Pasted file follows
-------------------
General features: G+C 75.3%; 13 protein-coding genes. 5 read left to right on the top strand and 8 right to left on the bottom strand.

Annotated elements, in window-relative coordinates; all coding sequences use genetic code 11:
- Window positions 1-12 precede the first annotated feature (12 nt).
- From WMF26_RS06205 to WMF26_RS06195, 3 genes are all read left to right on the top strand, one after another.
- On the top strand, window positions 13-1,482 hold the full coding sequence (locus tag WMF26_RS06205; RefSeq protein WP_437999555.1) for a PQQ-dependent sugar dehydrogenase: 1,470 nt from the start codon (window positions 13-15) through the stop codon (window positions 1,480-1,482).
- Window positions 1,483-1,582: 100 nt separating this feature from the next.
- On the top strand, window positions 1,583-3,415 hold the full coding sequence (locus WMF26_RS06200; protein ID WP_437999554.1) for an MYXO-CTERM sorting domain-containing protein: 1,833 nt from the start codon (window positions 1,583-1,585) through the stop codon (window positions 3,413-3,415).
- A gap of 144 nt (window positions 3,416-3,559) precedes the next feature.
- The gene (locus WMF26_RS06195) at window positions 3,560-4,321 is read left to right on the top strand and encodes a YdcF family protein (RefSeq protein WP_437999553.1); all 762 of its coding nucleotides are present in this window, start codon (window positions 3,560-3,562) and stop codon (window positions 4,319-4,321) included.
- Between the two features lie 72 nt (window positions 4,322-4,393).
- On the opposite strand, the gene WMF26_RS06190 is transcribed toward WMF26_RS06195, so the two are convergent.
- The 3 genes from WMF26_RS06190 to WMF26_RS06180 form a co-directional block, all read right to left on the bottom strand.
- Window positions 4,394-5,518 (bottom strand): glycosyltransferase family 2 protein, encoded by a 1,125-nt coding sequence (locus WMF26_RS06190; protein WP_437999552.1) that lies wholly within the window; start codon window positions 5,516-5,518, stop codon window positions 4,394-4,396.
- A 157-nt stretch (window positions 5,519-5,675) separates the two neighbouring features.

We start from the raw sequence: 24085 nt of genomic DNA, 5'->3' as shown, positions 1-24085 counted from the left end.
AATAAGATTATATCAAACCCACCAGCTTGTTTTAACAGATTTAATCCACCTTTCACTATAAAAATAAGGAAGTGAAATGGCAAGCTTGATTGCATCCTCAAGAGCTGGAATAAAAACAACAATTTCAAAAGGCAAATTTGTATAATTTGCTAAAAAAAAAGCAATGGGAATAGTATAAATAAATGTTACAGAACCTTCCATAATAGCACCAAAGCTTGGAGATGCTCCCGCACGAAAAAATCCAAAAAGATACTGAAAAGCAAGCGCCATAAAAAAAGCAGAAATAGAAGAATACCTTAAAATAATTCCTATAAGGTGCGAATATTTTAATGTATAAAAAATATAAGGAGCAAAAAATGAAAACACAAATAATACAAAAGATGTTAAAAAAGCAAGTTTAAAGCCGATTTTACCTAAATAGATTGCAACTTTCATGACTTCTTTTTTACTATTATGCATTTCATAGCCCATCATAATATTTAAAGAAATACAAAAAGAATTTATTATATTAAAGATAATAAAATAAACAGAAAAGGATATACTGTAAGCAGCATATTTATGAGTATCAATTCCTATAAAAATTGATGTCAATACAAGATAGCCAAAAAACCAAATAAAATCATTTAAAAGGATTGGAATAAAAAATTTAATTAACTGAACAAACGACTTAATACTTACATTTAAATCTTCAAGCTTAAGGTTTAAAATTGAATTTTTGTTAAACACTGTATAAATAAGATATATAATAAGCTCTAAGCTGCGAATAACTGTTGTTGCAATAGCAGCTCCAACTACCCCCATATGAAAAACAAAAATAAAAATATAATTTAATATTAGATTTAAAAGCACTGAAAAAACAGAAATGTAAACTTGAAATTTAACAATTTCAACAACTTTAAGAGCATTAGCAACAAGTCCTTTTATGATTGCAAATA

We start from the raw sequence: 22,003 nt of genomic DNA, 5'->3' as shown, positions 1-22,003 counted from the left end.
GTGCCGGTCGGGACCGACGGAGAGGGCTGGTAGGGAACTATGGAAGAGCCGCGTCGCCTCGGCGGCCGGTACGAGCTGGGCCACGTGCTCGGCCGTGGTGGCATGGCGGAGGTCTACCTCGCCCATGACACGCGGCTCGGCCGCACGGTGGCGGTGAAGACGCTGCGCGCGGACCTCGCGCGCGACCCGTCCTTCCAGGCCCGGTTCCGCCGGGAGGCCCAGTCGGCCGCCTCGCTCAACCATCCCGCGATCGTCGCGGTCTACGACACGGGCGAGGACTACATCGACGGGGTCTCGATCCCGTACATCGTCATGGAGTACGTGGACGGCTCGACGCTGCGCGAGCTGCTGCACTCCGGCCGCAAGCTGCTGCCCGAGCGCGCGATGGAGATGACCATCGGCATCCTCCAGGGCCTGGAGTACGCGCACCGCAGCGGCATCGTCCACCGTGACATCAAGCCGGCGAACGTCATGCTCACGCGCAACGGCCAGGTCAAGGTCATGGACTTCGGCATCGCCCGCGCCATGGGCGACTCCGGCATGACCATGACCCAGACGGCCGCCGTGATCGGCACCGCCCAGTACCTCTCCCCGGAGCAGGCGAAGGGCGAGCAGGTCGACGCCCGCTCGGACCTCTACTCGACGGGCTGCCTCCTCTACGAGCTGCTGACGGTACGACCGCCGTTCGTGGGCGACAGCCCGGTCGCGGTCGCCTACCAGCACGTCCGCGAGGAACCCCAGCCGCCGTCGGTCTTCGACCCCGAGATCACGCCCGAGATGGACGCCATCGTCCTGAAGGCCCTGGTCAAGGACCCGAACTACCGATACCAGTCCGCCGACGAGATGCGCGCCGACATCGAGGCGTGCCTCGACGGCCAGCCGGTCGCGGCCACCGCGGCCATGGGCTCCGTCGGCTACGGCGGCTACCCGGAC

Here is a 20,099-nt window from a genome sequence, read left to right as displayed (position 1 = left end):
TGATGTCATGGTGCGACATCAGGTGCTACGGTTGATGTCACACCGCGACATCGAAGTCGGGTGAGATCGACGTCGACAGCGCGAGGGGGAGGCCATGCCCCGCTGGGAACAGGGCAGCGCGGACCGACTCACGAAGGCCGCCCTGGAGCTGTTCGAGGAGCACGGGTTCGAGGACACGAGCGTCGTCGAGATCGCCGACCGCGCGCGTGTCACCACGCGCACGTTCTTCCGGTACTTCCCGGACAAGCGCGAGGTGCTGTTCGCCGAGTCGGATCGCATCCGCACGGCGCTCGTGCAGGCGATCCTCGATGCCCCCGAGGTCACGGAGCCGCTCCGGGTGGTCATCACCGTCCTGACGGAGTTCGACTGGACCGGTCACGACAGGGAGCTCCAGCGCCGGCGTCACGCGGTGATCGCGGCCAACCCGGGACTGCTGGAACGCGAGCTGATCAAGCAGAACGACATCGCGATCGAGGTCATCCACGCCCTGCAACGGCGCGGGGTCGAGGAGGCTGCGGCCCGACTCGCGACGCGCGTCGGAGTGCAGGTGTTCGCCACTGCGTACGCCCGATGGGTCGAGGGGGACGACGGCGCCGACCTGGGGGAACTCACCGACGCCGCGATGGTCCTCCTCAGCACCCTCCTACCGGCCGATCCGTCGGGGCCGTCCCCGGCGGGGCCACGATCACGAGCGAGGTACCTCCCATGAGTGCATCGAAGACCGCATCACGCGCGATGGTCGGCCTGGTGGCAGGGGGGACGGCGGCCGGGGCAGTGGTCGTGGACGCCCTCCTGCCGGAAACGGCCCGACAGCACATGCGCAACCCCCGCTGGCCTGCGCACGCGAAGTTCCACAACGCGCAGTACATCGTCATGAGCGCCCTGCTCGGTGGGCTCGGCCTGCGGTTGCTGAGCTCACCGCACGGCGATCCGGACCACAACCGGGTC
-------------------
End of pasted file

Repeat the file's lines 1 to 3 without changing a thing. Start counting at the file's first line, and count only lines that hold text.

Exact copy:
General features: G+C 75.3%; 13 protein-coding genes. 5 read left to right on the top strand and 8 right to left on the bottom strand.

Annotated elements, in window-relative coordinates; all coding sequences use genetic code 11:
- Window positions 1-12 precede the first annotated feature (12 nt).